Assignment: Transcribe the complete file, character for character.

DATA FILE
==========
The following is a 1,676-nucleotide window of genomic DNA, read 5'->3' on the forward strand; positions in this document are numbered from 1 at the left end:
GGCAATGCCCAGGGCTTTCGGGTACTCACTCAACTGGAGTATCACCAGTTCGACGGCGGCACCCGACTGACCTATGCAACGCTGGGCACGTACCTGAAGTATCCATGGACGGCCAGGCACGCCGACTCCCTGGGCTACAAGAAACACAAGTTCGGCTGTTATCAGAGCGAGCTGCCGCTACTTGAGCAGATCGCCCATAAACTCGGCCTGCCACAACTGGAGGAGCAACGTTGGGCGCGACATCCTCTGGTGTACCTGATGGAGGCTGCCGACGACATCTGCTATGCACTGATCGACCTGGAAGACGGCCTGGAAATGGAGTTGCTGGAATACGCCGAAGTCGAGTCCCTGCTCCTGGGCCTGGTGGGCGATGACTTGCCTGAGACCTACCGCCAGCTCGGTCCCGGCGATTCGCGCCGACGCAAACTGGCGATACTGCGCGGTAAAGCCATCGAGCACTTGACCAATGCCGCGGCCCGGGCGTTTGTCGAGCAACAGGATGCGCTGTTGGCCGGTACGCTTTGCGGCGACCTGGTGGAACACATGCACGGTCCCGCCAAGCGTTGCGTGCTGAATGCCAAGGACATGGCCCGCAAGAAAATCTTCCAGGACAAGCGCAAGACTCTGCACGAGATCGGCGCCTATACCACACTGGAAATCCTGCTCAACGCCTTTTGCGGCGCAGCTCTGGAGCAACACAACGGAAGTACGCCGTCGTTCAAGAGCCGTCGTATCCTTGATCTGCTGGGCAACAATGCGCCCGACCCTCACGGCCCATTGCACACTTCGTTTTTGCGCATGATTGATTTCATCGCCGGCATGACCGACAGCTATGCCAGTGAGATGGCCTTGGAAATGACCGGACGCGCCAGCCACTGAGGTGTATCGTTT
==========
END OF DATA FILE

The following is a 1,676-nucleotide window of genomic DNA, read 5'->3' on the forward strand; positions in this document are numbered from 1 at the left end:
GGCAATGCCCAGGGCTTTCGGGTACTCACTCAACTGGAGTATCACCAGTTCGACGGCGGCACCCGACTGACCTATGCAACGCTGGGCACGTACCTGAAGTATCCATGGACGGCCAGGCACGCCGACTCCCTGGGCTACAAGAAACACAAGTTCGGCTGTTATCAGAGCGAGCTGCCGCTACTTGAGCAGATCGCCCATAAACTCGGCCTGCCACAACTGGAGGAGCAACGTTGGGCGCGACATCCTCTGGTGTACCTGATGGAGGCTGCCGACGACATCTGCTATGCACTGATCGACCTGGAAGACGGCCTGGAAATGGAGTTGCTGGAATACGCCGAAGTCGAGTCCCTGCTCCTGGGCCTGGTGGGCGATGACTTGCCTGAGACCTACCGCCAGCTCGGTCCCGGCGATTCGCGCCGACGCAAACTGGCGATACTGCGCGGTAAAGCCATCGAGCACTTGACCAATGCCGCGGCCCGGGCGTTTGTCGAGCAACAGGATGCGCTGTTGGCCGGTACGCTTTGCGGCGACCTGGTGGAACACATGCACGGTCCCGCCAAGCGTTGCGTGCTGAATGCCAAGGACATGGCCCGCAAGAAAATCTTCCAGGACAAGCGCAAGACTCTGCACGAGATCGGCGCCTATACCACACTGGAAATCCTGCTCAACGCCTTTTGCGGCGCAGCTCTGGAGCAACACAACGGAAGTACGCCGTCGTTCAAGAGCCGTCGTATCCTTGATCTGCTGGGCAACAATGCGCCCGACCCTCACGGCCCATTGCACACTTCGTTTTTGCGCATGATTGATTTCATCGCCGGCATGACCGACAGCTATGCCAGTGAGATGGCCTTGGAAATGACCGGACGCGCCAGCCACTGAGGTGTATCGTTT